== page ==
Briefings: Long the Vanguard to Others, Wingard Pursues Local Office…
AGAWAM—For many years now, Corinne Wingard’s home was a center of politics in the Pioneer Valley. Candidates would come to her house to meet activists or canvassers fan out from there to knock on doors. Now the tables are turned. Folks are coming out to knock on doors for her as a candidate in her hometown’s Council race this year.
“I always said I would never run for public office,” Wingard said of her bid to join the town council here. But she entered the race nonetheless because, she explained, “I think there are things that we need to change.”
Agawam, while formally calling itself a town, switched over to a city form of government some years ago. All eleven members of its all at-large Council are seeking reelection this year, making a bid like Wingard’s and her seven fellow challengers’ all the tougher.
Her family has deep roots in the town. Although she lived in Hartford for some years, Wingard grew up in the town and her home has been in her family for decades. During an interview at a campaign event, she said that while she had long not imagined herself to be a candidate, she views public office as public service.
Wingard cited her mother as her inspiration who was the town nurse many years ago. Her mother, “got up in the middle of the night” to administer medication to a cancer patient, Wingard remembers. “If you’re elected, you are also a public servant and you are there for the good of the people.”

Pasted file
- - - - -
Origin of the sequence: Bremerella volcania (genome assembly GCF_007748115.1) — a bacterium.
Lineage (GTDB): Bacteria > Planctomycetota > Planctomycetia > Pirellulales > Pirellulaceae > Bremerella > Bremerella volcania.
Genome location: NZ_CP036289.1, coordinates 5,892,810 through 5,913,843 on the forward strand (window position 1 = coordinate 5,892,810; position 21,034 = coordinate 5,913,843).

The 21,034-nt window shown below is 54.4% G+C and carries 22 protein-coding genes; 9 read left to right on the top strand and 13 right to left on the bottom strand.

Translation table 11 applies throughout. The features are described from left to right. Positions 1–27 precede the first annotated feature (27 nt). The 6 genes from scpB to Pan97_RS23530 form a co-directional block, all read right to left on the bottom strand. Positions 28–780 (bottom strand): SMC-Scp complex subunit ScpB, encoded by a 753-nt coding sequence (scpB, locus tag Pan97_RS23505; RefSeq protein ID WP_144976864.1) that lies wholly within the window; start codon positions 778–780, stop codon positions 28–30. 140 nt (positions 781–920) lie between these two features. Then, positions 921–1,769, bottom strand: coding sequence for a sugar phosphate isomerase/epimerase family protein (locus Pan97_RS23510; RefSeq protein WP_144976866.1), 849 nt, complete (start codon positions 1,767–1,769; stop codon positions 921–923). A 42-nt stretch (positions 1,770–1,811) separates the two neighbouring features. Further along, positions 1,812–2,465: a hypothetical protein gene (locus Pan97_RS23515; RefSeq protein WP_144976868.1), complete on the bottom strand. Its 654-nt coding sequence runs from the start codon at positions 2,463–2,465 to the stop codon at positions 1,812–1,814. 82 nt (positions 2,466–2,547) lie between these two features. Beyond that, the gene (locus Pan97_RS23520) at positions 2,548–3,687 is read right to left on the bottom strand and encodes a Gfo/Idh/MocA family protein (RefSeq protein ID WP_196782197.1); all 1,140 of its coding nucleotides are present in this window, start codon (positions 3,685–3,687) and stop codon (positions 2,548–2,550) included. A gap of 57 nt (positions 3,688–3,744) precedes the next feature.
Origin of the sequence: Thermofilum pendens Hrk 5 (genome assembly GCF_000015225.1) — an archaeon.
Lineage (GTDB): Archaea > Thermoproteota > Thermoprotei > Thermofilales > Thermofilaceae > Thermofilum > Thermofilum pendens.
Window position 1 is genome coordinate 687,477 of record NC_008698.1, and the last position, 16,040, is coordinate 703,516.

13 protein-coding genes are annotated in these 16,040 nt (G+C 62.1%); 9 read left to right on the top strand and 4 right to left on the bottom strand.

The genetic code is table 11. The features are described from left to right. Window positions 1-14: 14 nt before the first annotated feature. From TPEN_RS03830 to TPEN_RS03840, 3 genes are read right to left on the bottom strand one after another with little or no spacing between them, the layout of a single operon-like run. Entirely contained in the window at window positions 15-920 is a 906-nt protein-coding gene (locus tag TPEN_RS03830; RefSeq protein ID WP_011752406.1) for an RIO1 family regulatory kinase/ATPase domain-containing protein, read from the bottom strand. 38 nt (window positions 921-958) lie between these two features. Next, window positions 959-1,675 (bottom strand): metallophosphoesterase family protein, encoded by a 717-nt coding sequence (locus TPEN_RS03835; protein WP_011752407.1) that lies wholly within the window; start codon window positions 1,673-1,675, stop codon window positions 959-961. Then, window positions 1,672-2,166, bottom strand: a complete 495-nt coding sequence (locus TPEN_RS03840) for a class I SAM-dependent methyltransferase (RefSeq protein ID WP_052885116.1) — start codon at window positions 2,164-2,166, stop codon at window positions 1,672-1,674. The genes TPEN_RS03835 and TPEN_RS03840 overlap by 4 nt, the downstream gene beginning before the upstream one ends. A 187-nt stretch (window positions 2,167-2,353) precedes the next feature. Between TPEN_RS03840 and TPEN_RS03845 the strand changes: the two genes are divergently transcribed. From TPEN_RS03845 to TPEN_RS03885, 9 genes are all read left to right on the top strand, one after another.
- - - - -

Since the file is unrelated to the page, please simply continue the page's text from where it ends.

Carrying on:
Wingard, a member of the Democratic State Committee, drew some high-profile supporters at that event including John Walsh, the former party chair, and David Bartley, the party’s nominee for the 2nd Hampden and Hampshire senate election. Despite being a player today in the party, Wingard only got into partisan politics less than 10 years ago after hearing Deval Patrick speak.
Before that, particularly when she lived in Hartford and served as the President of the Asylum Hill Civic Association, she eschewed electoral politics. “It’s kind of funny,” she remembers, “local politicians were the enemies,” noting the irony of her now seeking local office.
Whatever her personal political leanings, Wingard’s campaign for town office is neither partisan nor ideological. “Our town elections are nonpartisan and that‘s how I think they should be,” she said.
Her platform leads off with a call for a performance audit of the city’s departments and operations. Unlike a traditional audit, it is less about fraud and more about identifying and considering the ways the town uses resources and delivers resources. “It should look at how the town is spending money. Is it effective, is it efficient?” Wingard said.
Other components of Wingard’s platform conform to the needs of any community regardless of politics. Her issues from funding schools to caring for seniors or branch out a bit further like access to services for condominiums. Undercutting any preconceived notions about her political affiliations, Wingard, herself a retiree, calls for taxes to remain low in the town, especially for those with fixed incomes.
Some of Wingard’s proposals are not just about policy. She also wants to improve the communication between the town government and residents to strengthen the dialogue between the two. She proposes both bringing the town paper into the mix with a column written by herself and/or other councilors.
She also suggested instituting meet and greet events with councilors held at town facilities like at the Agawam golf course to connect residents further. “Every councilor who wanted to come could come. Every citizens who wanted to come could come and” Wingard explained, the two groups could, “just talk to each other.”